LONG the debate has raged, splitting a nation, dividing families and communities. Social media has been apoplectic. What is an Oxford comma and where, exactly, should you put it?

I can suggest a few options, dark places where Brexit should have remained. Why has this perturbation over punctuation reared its very ugly head again? Sadly, it’s yet another consequence of leaving the EU.

Prime Minister Boris Johnson decreed that the Royal Mint issue a celebratory Brexit 50p piece.

This is especially apt, since it won’t be long before a pound is worth just 50p.

But the big question surrounding the controversial coin … is it missing an Oxford comma?

Three million coins bearing the slogan “Peace, prosperity and friendship with all nations” entered circulation on Friday, with Chancellor Sajid Javid expressing his hope that the commemorative coin will mark “the beginning of this new chapter”.

However, early reaction included author Philip Pullman’s criticism of its punctuation.

“The ‘Brexit’ 50p coin is missing an Oxford comma, and should be boycotted by all literate people,” tweeted the novelist, while Times Literary Supplement editor Stig Abell wrote that, while it was “not perhaps the only objection” to the Brexit-celebrating coin, “the lack of a comma after ‘prosperity’ is killing me”.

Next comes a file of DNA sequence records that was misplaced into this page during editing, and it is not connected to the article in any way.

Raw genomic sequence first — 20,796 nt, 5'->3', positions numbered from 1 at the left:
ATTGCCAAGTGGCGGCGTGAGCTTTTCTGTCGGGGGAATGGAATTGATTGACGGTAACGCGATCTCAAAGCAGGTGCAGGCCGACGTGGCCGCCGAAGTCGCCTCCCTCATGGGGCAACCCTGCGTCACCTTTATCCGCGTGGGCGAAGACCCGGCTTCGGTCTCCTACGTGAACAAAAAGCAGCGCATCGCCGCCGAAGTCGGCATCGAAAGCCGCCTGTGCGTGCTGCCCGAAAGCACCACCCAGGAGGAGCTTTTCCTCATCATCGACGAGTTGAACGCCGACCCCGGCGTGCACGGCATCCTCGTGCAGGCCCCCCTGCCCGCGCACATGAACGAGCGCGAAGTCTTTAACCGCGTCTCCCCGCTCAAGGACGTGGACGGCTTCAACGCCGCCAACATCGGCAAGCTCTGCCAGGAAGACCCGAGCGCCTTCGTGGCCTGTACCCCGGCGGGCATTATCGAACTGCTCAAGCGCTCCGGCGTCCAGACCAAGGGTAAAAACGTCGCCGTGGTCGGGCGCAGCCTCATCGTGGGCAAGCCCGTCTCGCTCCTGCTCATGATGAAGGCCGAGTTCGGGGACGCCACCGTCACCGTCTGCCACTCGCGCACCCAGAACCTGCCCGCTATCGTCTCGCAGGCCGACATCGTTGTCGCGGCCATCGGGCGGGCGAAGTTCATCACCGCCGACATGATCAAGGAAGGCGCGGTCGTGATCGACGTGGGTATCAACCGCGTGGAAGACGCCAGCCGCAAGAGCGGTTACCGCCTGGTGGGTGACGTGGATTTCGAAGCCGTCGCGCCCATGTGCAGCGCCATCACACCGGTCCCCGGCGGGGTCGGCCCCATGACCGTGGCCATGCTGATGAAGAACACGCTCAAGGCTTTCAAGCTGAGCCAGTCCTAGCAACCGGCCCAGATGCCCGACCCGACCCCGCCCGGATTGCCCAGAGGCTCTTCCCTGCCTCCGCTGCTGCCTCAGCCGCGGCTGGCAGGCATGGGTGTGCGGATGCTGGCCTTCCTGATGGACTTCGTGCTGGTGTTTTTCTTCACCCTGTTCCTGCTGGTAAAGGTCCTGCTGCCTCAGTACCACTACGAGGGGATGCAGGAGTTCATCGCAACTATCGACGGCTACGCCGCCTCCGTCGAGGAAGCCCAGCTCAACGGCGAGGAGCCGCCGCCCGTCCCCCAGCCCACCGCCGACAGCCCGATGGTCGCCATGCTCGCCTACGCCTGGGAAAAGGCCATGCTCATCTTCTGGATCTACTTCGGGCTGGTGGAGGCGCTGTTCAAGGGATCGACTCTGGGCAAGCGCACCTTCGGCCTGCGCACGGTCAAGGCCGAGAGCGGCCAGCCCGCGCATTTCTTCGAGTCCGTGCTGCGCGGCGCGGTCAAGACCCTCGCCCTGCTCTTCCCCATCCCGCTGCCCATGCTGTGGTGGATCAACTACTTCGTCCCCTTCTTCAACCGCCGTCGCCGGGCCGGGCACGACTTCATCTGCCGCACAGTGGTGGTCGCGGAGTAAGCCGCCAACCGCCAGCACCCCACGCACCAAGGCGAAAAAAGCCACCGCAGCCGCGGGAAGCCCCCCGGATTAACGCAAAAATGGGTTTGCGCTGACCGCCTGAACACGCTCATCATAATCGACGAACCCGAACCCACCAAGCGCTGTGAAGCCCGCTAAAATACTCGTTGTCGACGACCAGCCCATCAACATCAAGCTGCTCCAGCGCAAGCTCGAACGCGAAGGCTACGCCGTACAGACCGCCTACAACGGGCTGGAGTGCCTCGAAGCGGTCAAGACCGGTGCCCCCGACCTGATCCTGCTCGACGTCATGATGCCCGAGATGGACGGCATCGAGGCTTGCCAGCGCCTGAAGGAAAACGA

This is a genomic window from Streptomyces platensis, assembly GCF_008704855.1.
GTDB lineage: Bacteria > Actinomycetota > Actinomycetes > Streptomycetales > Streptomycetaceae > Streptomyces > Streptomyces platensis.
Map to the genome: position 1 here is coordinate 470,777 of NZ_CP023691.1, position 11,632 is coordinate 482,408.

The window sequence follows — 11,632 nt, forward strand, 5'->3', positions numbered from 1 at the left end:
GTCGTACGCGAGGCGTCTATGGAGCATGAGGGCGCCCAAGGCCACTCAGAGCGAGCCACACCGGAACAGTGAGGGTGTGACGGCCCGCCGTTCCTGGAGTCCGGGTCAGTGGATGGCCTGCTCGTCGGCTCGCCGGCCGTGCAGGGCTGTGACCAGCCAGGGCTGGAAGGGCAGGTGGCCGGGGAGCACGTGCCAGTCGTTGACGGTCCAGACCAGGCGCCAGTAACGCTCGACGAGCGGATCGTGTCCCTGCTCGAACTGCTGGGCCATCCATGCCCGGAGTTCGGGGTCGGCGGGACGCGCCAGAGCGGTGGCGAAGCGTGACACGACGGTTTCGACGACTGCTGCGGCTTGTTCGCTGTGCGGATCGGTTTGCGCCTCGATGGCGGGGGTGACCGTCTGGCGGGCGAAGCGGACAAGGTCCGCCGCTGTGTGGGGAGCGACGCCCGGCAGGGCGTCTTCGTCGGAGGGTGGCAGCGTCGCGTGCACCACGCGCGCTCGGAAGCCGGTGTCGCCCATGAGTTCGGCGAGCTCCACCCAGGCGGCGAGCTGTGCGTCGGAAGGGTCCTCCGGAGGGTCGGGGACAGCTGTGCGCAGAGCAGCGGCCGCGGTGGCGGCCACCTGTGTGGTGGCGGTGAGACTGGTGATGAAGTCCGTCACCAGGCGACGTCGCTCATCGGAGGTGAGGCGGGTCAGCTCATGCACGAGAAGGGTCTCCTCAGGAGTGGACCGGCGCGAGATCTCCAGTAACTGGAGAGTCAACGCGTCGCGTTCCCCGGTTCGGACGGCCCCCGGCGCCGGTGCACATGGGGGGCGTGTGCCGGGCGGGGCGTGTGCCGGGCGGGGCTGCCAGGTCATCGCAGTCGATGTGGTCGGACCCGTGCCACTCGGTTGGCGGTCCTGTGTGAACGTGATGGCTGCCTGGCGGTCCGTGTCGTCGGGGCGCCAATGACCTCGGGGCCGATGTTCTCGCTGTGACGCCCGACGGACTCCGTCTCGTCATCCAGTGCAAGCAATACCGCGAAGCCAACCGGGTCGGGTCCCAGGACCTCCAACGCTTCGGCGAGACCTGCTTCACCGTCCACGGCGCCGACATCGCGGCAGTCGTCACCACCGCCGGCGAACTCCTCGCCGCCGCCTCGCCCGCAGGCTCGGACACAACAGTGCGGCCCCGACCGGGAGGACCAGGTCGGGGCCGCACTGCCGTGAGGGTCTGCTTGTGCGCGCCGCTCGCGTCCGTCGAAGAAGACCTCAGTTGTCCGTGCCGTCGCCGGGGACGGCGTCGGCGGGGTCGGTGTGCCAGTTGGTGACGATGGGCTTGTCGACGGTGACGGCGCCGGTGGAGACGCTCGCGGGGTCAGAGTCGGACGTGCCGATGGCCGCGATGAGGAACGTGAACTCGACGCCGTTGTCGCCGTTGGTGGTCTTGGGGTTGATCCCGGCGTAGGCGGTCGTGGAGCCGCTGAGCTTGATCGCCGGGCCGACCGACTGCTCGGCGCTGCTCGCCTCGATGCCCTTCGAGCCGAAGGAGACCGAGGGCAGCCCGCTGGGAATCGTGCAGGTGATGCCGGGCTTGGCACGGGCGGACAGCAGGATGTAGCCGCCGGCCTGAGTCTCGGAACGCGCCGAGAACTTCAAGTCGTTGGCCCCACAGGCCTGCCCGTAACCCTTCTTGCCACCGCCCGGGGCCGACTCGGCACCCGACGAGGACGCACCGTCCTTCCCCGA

Also known as the serial comma, the punctuation mark derives its common name from its use by the Oxford University Press.

Grammarly editor Brittney Ross said: “Oxford commas are like the Ugg boots of the punctuation world. People either love them or hate them or don’t know what they are.”

According to the Collins Dictionary, the Oxford comma is a comma between the final items in a list, often preceding the word “and” or “or”, such as the final comma in the list “newspapers, magazines, and books”.

And in such circumstances, I – donning my slightly careworn Language Anorak – would suggest a comma is all wrong. Why? Well, it’s unnecessary and does not bring anything extra to enhance the reader’s understanding of the sentence.

Imagine that we’re only granted a finite number of punctuation marks to employ in our lifetime and we must use them wisely.

And there are, indeed, sentences in which you can deploy an Oxford comma with gay abandon since it is vital in bringing clarity.

For example, compare the following:

“I dedicate this column to the Brexiteers, Boris and Sajid.”

“I dedicate this column to the Brexiteers, Boris, and Sajid.”

So, as with many of the upshots of the Brexit debacle, there are many grey areas.

Meanwhile, I’m keeping my eyes peeled for the souvenir coin. I have a special empire biscuit tin set aside in which to save them up. Once I’ve amassed £12, I’m going to buy one of the special Tory tea towels that went on sale last week.

The design incorporates an image of Johnson alongside a Union Jack and the slogan “Got Brexit Done”.

This commemorative dish rag will come in handy when we’re all washed up … and serve as reminder of who got us into hot water in the first place.